C.S. Lewis's dedication in at the beginning of The Lion, the Witch, and the Wardrobe (spacing of phrases for effect by me):
My dear Lucy,
I wrote this story for you, but when I began it I had not realized that girls grow quicker than books. As a result you are already too old for fairy tales, and by the time it is printed and bound you will be older still.
But some day you will be old enough to start reading fairy tales again.
You can then take it down from some upper shelf, dust it, and tell me what you think of it. I shall probably be too deaf to hear, and too old to understand a word you say, but I shall still be
your affectionate Godfather,
I have always loved fantastical adventure stories. The Chronicles of Narnia, The Lord of the Rings, Harry Potter, His Dark Materials, and The Dark is Rising are all book-spanning epics that I've enjoyed and re-enjoyed at some point in my life (I'm reading Narnia again this week). One of the things I love about these books is how the stories and characters develop over time and through experiences, and when you reach the end everything is packed with meaning obtained from what has happened.
What I want to talk about though, is the sense of adventure. There is something large at stake in all these stories. There are struggles, fights, deaths, adventures, victories, injuries, healings, prophecies, promises, friendships, and all sorts of very significant and thusly emotional happenings. I get caught up in the drama and significance of it all.
Something that I feel most people share with me when it comes to enjoy works of epic fantasy is the worlds they happen in are not "ordinary" like our own. There's a sense of freedom from the constraints of our particular society that we often believe limit the possibilities of adventure.
There was some point in the last two years where I had a subtle revelation that has developed more and more clearly since. As I got serious about my walk with God, life began to get much more meaningful. There was much more significance to each of my actions and words than there had been before, and as I realized this I thought of my favorite stories. Everyone in them lives in a world that is not ours, or is at least drawn into others that are not. The assumption of a lack of significance is one that I made for a long time; while I still very much enjoy the stories I do not look down on my own journey and fight that I am living out. Christ has made sure that my life is anything but insignificant, and I would do well to remember this on a regular basis.
I am a son of the Most High God, who created this world. I am a co-heir with his Son, Jesus Christ.
That same Jesus Christ gave his life for me, in a way that was less like throwing himself in front of a bus and more like standing in front of firing squad that I very much deserved.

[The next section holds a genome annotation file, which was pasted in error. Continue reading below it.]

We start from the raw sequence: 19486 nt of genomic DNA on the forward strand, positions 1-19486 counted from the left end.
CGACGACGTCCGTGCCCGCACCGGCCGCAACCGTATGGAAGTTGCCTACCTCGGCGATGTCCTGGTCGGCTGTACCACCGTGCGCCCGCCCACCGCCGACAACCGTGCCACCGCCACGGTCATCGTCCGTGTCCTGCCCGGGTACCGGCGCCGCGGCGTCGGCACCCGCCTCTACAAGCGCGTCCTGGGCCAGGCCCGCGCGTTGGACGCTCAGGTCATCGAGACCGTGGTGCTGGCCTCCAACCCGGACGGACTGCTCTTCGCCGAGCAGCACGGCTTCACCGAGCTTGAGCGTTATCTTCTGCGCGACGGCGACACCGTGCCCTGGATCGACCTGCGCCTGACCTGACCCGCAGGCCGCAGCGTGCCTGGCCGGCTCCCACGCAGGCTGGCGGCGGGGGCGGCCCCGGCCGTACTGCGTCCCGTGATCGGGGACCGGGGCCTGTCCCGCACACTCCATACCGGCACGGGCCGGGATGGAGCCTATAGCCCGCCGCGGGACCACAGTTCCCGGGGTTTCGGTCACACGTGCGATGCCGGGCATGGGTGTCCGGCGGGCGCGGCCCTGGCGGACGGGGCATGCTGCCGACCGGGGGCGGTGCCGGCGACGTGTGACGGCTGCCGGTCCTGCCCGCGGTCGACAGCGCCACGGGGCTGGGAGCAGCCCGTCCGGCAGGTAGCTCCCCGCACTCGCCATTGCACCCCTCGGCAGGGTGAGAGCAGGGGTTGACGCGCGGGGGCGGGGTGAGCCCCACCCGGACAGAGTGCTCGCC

I am more than a conqueror through Christ. Not in the sense that Alexander or Napolean was, but in terms of fighting for the Kingdom of God. Since I am more than Alexander or Napolean, if I heed the call of God in my life I will have a significant eternal effect on the state of things; Alexander and Napolean only had temporal ones.
I am literally fighting "against the rulers, against the authorities, against the powers of this dark world and against the spiritual forces of evil in the heavenly realms" (Ephesians 6:12).
Every true Christian is in the same situation. If we are to take the Word of God seriously, then we must consider the true significance of who we are. We must take into account the weight and importance of what we do. Somewhere in the Lone Islands, or in Lyra's Oxford, or in the Shire, the fairy tales are not of magic and talking animals...
They are about a boy passive about his holy inheritance until he was awakened by the Spirit of the King, and his Brothers and Sisters fought and grew alongside him as he learned about his King. They are about a boy who falls seven times and seeks to get up seven times, a boy who seeks to wield the Sword of the Spirit with ever great skill, a boy who hates nothing more than the suffering of others. They are about a boy who fights against enemies who attack his family, his friends, and himself.
The stories are about a boy who does not always remember who he is, even though he was told to do so from a young age. They are about a boy who through his own weakness is shown the awesome power of his Father.
Much of the story before the end is still unwritten, but the end is known even by the boy. That gives him hope for the future, because he knows that however dark things get, however fierce and fatal the battle, however alone he feels, his King Most High has won and is bringing him home.
If you see this boy forgetting who he is, remind him. He will appreciate it.